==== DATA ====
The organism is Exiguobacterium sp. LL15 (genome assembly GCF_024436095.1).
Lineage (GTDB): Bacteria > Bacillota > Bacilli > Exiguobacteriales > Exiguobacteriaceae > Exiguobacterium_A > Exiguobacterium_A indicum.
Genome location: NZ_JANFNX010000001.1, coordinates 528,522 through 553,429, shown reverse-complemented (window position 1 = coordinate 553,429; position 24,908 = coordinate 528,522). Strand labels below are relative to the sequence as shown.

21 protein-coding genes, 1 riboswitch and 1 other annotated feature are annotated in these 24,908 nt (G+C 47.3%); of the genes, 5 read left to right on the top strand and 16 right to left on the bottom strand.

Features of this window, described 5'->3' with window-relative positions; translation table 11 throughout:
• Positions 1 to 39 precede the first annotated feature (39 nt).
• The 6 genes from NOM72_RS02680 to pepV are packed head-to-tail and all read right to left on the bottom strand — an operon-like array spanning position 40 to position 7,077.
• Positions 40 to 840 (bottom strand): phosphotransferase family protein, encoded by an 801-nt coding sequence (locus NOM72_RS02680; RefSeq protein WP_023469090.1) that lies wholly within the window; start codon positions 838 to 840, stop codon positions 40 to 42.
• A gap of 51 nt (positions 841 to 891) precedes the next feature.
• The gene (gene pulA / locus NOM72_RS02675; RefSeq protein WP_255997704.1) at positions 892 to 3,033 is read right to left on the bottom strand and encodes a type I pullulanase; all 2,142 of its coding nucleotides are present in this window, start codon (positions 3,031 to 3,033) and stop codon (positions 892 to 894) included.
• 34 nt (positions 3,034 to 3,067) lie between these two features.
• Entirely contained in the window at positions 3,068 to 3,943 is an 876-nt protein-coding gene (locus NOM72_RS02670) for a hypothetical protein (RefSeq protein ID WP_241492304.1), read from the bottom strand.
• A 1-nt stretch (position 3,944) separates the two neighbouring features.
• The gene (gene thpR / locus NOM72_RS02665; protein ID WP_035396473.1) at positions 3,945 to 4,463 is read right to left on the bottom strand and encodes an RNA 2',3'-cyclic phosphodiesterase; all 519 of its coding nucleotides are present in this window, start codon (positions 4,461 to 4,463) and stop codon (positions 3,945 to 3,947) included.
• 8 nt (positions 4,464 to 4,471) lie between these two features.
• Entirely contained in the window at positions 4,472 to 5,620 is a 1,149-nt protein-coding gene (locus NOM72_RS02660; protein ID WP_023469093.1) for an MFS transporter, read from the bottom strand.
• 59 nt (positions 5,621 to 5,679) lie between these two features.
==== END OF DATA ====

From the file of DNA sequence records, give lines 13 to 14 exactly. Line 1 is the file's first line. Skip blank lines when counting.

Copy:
• A 1-nt stretch (position 3,944) separates the two neighbouring features.
• The gene (gene thpR / locus NOM72_RS02665; protein ID WP_035396473.1) at positions 3,945 to 4,463 is read right to left on the bottom strand and encodes an RNA 2',3'-cyclic phosphodiesterase; all 519 of its coding nucleotides are present in this window, start codon (positions 4,461 to 4,463) and stop codon (positions 3,945 to 3,947) included.